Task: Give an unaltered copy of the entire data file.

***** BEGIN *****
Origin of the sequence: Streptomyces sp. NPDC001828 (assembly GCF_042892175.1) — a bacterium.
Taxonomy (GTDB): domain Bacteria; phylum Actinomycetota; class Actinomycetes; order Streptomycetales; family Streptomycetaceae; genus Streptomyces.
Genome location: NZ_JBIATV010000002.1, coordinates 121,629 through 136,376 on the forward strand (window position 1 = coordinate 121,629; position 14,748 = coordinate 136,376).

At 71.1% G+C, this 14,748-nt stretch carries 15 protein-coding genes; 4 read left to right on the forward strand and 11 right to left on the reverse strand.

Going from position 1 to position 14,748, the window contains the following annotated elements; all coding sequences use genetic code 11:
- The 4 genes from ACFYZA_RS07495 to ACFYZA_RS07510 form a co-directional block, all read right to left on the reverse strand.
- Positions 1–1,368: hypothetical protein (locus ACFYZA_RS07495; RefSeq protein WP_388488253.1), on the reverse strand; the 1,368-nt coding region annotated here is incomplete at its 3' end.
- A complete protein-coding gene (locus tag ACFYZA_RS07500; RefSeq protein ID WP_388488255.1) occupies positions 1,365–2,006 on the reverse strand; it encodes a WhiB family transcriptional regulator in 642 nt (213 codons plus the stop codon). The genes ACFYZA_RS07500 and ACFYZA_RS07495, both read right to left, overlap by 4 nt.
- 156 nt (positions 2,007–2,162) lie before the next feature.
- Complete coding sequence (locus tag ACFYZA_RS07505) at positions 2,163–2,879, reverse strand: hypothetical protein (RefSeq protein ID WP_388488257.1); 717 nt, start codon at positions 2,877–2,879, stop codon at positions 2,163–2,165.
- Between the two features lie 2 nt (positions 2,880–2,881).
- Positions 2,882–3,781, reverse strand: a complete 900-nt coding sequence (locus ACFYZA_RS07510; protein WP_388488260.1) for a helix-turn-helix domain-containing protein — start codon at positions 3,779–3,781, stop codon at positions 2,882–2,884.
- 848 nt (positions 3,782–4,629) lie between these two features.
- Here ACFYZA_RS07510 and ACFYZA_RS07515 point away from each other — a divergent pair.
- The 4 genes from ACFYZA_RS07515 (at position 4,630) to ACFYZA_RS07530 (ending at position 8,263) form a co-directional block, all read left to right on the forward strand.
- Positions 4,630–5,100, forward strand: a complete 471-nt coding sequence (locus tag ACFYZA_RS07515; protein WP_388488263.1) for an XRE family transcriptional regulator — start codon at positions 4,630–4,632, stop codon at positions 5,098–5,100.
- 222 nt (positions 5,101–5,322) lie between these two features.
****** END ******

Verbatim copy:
Origin of the sequence: Streptomyces sp. NPDC001828 (assembly GCF_042892175.1) — a bacterium.
Taxonomy (GTDB): domain Bacteria; phylum Actinomycetota; class Actinomycetes; order Streptomycetales; family Streptomycetaceae; genus Streptomyces.
Genome location: NZ_JBIATV010000002.1, coordinates 121,629 through 136,376 on the forward strand (window position 1 = coordinate 121,629; position 14,748 = coordinate 136,376).

At 71.1% G+C, this 14,748-nt stretch carries 15 protein-coding genes; 4 read left to right on the forward strand and 11 right to left on the reverse strand.

Going from position 1 to position 14,748, the window contains the following annotated elements; all coding sequences use genetic code 11:
- The 4 genes from ACFYZA_RS07495 to ACFYZA_RS07510 form a co-directional block, all read right to left on the reverse strand.
- Positions 1–1,368: hypothetical protein (locus ACFYZA_RS07495; RefSeq protein WP_388488253.1), on the reverse strand; the 1,368-nt coding region annotated here is incomplete at its 3' end.
- A complete protein-coding gene (locus tag ACFYZA_RS07500; RefSeq protein ID WP_388488255.1) occupies positions 1,365–2,006 on the reverse strand; it encodes a WhiB family transcriptional regulator in 642 nt (213 codons plus the stop codon). The genes ACFYZA_RS07500 and ACFYZA_RS07495, both read right to left, overlap by 4 nt.
- 156 nt (positions 2,007–2,162) lie before the next feature.
- Complete coding sequence (locus tag ACFYZA_RS07505) at positions 2,163–2,879, reverse strand: hypothetical protein (RefSeq protein ID WP_388488257.1); 717 nt, start codon at positions 2,877–2,879, stop codon at positions 2,163–2,165.
- Between the two features lie 2 nt (positions 2,880–2,881).
- Positions 2,882–3,781, reverse strand: a complete 900-nt coding sequence (locus ACFYZA_RS07510; protein WP_388488260.1) for a helix-turn-helix domain-containing protein — start codon at positions 3,779–3,781, stop codon at positions 2,882–2,884.
- 848 nt (positions 3,782–4,629) lie between these two features.
- Here ACFYZA_RS07510 and ACFYZA_RS07515 point away from each other — a divergent pair.
- The 4 genes from ACFYZA_RS07515 (at position 4,630) to ACFYZA_RS07530 (ending at position 8,263) form a co-directional block, all read left to right on the forward strand.
- Positions 4,630–5,100, forward strand: a complete 471-nt coding sequence (locus tag ACFYZA_RS07515; protein WP_388488263.1) for an XRE family transcriptional regulator — start codon at positions 4,630–4,632, stop codon at positions 5,098–5,100.
- 222 nt (positions 5,101–5,322) lie between these two features.